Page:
Next week, we see who file for local government offices up for election this year (and legislative spots that need filling). Next week is candidate filing time.
A few points of interest, as Secretary of State Sam Reed's office points out:
For the second time since the U.S. Supreme Court last year upheld the Top 2 Primary system adopted by citizen initiative in 2004, the Declaration of Candidacy form will allow candidates to self-describe their political preference, but this will not mean that the person is nominated by or supported by a party.
The form candidates submit will allow up to 16 characters to provide the name of the party a candidate prefers. Candidates cannot include profanity or imply or state that they are nominated or endorsed by a political party or that a party approves of or associates with them.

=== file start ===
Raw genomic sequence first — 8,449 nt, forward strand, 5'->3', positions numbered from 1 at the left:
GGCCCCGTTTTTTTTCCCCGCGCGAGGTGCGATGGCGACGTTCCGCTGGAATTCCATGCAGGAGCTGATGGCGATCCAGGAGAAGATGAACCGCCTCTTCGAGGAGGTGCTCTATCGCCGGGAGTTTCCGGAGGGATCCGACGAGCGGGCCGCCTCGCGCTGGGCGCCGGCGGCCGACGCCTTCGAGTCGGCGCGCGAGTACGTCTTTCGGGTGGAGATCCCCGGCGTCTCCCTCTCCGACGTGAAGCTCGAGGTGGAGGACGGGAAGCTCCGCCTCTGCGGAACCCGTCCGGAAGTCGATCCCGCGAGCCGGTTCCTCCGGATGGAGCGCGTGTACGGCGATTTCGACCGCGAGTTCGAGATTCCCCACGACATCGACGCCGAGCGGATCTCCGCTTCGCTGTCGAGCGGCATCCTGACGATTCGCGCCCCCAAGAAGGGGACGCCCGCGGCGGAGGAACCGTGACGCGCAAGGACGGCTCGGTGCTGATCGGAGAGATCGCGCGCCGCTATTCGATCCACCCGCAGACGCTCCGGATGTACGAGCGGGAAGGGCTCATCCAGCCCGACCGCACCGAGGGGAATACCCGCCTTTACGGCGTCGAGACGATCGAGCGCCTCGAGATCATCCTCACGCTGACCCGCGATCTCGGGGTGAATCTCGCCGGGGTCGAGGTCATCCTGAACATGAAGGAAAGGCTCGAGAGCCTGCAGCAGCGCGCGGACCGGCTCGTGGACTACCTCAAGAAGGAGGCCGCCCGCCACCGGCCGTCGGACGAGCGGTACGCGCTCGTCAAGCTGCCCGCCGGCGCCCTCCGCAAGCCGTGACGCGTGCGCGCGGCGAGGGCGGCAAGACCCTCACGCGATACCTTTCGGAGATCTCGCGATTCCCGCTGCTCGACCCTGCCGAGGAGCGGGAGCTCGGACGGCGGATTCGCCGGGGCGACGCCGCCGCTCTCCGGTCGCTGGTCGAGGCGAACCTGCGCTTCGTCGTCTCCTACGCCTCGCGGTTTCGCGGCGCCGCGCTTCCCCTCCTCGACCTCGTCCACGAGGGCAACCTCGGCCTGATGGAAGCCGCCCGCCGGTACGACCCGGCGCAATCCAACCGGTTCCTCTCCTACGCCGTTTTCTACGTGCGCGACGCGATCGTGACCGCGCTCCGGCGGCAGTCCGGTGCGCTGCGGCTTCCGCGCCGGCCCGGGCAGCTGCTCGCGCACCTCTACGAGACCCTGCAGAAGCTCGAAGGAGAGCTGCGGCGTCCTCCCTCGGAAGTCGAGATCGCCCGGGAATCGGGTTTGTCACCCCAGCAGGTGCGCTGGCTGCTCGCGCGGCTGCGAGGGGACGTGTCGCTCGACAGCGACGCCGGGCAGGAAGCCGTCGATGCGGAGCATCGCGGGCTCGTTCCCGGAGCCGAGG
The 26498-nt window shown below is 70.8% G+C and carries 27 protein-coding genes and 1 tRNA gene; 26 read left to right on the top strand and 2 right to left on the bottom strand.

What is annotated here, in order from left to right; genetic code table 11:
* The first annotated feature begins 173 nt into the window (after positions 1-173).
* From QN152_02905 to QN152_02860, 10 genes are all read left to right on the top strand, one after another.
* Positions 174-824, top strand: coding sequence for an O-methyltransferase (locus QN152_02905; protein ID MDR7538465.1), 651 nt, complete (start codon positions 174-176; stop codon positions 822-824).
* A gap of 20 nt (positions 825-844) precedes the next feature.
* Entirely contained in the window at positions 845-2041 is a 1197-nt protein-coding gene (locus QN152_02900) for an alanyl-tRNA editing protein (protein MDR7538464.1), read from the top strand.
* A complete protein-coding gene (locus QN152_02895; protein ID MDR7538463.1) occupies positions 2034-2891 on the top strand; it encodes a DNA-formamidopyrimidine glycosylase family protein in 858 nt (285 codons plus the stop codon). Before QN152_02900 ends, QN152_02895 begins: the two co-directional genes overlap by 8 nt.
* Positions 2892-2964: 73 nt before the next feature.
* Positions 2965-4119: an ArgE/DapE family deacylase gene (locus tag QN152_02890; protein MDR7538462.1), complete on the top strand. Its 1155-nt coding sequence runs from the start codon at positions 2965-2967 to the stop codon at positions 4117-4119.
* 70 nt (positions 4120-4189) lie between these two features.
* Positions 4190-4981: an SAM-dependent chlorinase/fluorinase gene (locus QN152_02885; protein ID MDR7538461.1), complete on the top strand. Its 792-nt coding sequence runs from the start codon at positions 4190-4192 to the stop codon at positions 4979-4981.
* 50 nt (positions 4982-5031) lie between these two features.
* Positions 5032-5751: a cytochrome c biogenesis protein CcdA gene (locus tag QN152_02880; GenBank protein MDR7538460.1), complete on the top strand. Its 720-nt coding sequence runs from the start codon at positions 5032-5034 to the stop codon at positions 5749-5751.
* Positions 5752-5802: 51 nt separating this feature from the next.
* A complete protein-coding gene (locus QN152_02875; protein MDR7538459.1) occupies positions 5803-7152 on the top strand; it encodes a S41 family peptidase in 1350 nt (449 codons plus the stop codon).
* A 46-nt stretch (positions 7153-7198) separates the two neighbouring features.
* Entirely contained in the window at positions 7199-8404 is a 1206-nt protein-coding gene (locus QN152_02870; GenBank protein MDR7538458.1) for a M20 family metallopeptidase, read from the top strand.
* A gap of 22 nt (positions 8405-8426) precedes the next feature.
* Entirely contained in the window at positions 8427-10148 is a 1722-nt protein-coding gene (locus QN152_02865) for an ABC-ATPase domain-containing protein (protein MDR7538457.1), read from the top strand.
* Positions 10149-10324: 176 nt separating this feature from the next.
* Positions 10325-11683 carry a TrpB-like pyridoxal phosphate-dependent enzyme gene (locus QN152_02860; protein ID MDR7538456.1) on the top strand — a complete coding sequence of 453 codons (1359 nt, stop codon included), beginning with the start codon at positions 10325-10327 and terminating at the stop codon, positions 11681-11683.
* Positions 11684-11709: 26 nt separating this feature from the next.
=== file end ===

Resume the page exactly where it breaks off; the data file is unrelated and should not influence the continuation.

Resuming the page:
The regulations don't rule out candidates trying to wedge in additional information about themselves, such as "Anti-war Dem" or "Pro-life G.O.P", "Evans Republican" or "Jackson Democrat." But Reed, the state's chief elections officer, said he hopes candidates will simply list the actual name of a political party and not try to cram in personal or political information.